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Composite Cladding

Composite vs wood. Composite cladding is a synthetic material made to look like a natural material, most commonly wood or stone. When you are choosing an exterior material for your building you want a balance between an attractive material and a weatherproof surface. The facade of a building is the most visible part and as such you want it to look its best. Cladding is an extremely simple way to do this. It can be applied quickly to lift the look of a building. Once it's erected it can insulate your house better and make exterior walls last longer.


Composite cladding is made of plastics and timbre off cuts. While it is less sustainable than using wood, some cladding companies produce their product from recycled plastic to reduce its impact. Wood was the traditional material for cladding. While most sources of wood cladding are sustainable the material relies on careful forestry. Cedar has been farmed in North America for half a century and is proven to be sustainable.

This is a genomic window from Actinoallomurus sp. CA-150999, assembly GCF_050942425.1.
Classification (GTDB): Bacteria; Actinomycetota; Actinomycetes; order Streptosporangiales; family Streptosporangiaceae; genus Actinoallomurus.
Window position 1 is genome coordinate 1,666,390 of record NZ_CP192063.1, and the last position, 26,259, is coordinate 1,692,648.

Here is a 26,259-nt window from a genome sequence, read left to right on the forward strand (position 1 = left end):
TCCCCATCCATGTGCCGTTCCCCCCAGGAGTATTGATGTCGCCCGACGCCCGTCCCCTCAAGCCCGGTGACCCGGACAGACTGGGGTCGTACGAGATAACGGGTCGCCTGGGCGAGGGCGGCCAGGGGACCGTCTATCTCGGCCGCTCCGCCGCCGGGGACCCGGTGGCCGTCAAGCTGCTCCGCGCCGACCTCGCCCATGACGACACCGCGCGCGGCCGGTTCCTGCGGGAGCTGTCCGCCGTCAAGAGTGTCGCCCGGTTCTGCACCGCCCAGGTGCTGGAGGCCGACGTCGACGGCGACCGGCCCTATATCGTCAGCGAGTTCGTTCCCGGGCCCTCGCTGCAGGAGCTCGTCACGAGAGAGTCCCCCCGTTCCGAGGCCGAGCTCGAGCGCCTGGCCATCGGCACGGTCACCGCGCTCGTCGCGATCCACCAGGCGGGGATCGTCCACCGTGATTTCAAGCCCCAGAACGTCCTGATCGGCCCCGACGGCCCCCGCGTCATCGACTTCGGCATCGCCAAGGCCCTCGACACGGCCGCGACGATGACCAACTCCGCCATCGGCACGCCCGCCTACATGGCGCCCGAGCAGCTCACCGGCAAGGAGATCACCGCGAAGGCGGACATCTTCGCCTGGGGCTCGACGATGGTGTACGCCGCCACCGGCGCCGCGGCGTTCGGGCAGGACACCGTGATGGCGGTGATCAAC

Composite cladding, like most plastics, is extremely durable. It doesn’t rot, is watertight, and is hard to break. Weatherproofing wood cladding is done in two ways. Softwood is pressure treated with chemicals to provide the correct firmness while hardwood doesn’t require a surface treatment. Coatings can increase the waterproofing of timber without maintenance; there is a chance of rotting, chipping, or swelling.


The solid structure of composite cladding means it can be cleaned and its surface requires little maintenance. Wooden cladding like most outdoor wooden furniture requires cleaning. Seasonally brushing, cleaning, reapplying any wood stain or coating,


If you’re looking at breaking up large stretches of brickwork or render, wood cladding gives a warm natural appearance that tends to be what people want. Most composites attempt to replicate a wood texture because of this. While some manage it very well it’s always going to look a little fake compared to the real thing. Wood cladding can be painted, stained, or otherwise coloured into a variety of natural and unnatural shades. This process can be repeated with old paint being sanded off and replaced to provide a new appearance to the facade. Colouring over composites is possible but a little more difficult. Certain outdoor paints adhere well to the cladding but some peel away due to the sealed surface texture of the material. Paints that can adhere to composites are likely difficult to remove. This makes changing the colour of the material less practical than with wood cladding.

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